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“We Must Show Ourselves To Be Fearless In The Face Of Failure.”

The high-stakes culture of teaching makes experimenting difficult – but children᾿s learning will thrive if we can show them we᾿re fearless of failure, says Sue Cowley...

  • “We Must Show Ourselves To Be Fearless In The Face Of Failure.”

I’ve never been much of a linguist. I studied French for five years at school, and I have an O Level in the subject, but I can’t speak the language very well at all.

I once went into a French supermarket and asked for milk (’Un peu du lait’) and got directed to the garlic (‘Un peu d’ail’). I then asked for some mayonnaise, and much to my confusion, was given sausages. However, the important thing was not that I made mistakes with my pronunciation; it was that I tried to speak the language in the first place, despite my fear of doing so.

I think it’s fair to say the British are fairly poor at being willing to try other languages. And at the heart of this attitude, I think, is a fear of the embarrassment that comes with getting it wrong.

Effort, hard work and focus

Carol Dweck’s work on growth mindset tells us that it is essential to be willing to make mistakes, and to see those mistakes as a way of improving – rather than as a symptom of our own inadequacies.

If we find something difficult, it is important not to give up because we think we᾿re not cut out to be good at it (’I just can’t do maths’). Instead, we need to have another go in the belief that with effort, hard work and focus, we can all improve at everything. In order to learn, we must welcome mistakes, embrace failures, and celebrate errors, because they are a crucial part of learning.

This is an attitude we need to model for our children. They must see us, up at the front of the classroom, coping with our mistakes. We must show ourselves to be fearless in the face of failure.

When I was a newly qualified teacher, my mentor advised me that I should take risks and make plenty of mistakes in my first year of teaching, because this was a time when no one would give me grief for experimenting. I embraced his advice wholeheartedly, honing my teaching style through a process of trial and error (with the emphasis on the ‘error’).

The Elmer Maths Treasure Hunt was a triumph; the full scale recreation of We’re Going on a Bear Hunt, less so. I was still trying to get the mud stains out of my carpet a month later.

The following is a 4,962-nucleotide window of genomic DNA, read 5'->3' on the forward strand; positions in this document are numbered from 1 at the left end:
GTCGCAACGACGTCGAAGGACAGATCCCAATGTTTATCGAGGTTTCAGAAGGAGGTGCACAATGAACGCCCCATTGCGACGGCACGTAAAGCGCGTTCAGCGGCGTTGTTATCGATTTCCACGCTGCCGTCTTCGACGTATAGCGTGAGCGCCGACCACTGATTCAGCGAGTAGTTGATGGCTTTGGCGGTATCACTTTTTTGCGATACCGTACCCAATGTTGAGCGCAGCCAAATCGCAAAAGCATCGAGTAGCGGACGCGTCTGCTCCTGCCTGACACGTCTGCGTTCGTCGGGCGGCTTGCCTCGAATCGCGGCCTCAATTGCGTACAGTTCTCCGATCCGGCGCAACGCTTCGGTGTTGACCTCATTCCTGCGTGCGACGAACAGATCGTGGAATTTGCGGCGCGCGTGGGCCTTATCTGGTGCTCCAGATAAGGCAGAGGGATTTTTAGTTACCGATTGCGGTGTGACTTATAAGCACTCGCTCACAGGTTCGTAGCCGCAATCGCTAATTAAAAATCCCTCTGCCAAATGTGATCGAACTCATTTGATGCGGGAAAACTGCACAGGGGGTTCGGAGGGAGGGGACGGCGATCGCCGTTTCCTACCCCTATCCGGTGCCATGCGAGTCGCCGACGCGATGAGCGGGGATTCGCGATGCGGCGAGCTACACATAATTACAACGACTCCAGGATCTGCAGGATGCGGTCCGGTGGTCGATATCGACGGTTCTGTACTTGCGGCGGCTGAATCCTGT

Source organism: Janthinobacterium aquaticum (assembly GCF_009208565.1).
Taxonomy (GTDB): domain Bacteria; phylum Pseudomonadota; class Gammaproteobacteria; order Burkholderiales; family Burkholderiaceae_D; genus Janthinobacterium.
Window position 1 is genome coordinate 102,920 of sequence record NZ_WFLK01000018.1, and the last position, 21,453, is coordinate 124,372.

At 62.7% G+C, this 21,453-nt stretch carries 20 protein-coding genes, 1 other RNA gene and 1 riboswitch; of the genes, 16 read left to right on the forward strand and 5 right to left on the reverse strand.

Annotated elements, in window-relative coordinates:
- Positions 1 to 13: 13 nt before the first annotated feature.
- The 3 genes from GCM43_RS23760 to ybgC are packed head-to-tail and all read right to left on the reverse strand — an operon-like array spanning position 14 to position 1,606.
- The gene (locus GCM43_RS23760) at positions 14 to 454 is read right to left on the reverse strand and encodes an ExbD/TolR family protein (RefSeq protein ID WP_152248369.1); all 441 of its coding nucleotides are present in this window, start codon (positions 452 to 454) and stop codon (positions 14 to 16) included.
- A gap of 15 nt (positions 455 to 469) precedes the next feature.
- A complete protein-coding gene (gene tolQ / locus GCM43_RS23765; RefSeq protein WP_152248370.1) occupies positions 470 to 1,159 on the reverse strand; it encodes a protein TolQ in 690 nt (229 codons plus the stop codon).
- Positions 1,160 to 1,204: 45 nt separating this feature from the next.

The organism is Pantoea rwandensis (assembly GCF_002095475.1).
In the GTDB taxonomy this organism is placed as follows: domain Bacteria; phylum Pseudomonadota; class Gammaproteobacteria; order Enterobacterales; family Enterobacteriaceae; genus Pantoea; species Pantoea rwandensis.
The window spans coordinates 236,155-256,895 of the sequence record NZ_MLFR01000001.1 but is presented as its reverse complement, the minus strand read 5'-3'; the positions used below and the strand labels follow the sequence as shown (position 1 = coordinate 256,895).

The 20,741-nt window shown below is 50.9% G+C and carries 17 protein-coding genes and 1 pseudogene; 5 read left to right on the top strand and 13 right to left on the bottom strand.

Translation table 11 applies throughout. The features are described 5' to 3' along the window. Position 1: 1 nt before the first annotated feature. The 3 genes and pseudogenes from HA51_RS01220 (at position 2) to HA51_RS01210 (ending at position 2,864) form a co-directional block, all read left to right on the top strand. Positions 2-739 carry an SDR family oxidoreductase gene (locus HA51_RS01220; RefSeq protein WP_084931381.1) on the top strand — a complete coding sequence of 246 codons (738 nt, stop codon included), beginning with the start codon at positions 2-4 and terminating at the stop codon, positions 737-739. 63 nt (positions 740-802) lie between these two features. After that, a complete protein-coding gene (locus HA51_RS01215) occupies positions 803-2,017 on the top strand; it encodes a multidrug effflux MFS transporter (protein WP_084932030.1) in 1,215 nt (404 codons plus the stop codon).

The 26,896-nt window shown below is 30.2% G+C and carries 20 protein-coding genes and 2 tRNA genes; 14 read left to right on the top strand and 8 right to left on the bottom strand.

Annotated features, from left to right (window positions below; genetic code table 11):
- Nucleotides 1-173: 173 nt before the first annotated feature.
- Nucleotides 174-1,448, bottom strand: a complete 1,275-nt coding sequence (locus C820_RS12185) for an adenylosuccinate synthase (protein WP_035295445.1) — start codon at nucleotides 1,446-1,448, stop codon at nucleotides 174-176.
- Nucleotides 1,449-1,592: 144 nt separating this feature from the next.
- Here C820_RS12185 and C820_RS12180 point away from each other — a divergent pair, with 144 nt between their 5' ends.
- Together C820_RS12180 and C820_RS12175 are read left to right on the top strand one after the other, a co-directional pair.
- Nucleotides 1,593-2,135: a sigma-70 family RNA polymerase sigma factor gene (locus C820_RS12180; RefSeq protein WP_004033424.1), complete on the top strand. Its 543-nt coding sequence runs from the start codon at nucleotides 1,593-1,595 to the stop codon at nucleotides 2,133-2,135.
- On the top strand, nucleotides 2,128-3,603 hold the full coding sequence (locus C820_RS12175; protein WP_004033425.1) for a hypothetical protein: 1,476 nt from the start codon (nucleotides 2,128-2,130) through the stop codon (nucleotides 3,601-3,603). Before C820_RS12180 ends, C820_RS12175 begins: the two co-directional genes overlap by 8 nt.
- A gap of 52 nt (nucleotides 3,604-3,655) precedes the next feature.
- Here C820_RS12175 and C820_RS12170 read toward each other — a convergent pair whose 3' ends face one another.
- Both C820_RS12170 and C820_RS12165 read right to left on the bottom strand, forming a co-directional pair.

But along the way, I learned why it’s important to think about what might go wrong with a lesson before you teach it. And I learned that small children very easily get over excited if you offer them the chance to make an almighty mess.

Costly mistakes

The irony of all this is that at the moment, teachers and schools are being encouraged to fear failure, rather than embrace it. We hear how headteachers will be sacked if their children don’t reach the expected level in their tests. We are told that if we don’t achieve a particular outcome with our classes, we are going to be judged as inadequate.

We are encouraged to do things because we think ‘Ofsted will want them’, rather than because we think they might be best for our children. In this kind of climate, creative risk-taking is doomed. No one is willing to experiment or make mistakes, if those mistakes might lead to them losing their job.

It’s great to see languages being taught in primary schools, because when we are small we don’t have the same fear of embarrassment and of making a fool of ourselves. Small children pick up the rudiments of a new language easily, if we make it clear to them that it’s okay to take a chance on getting it wrong.

As for me, these days I᾿ve pretty much conquered my fear of speaking other languages. I’m still not the world’s greatest linguist, but I have got past my initial embarrassment at not being very good at them (yet).

And those sausages that sounded a lot like me trying to say ‘mayonnaise’ with a French accent? Well, I decided to buy them anyway, on the basis that I should embrace my errors. And so it was that we ended up feasting on some delicious African sausages that night – known as ‘Merguez᾿.

Sue Cowley is a teacher, author and presenter; her forthcoming book, The Artful Educator, is due to be published by Crown House in early 2017. For more information, visit www.suecowley.co.uk or follow @Sue_Cowley

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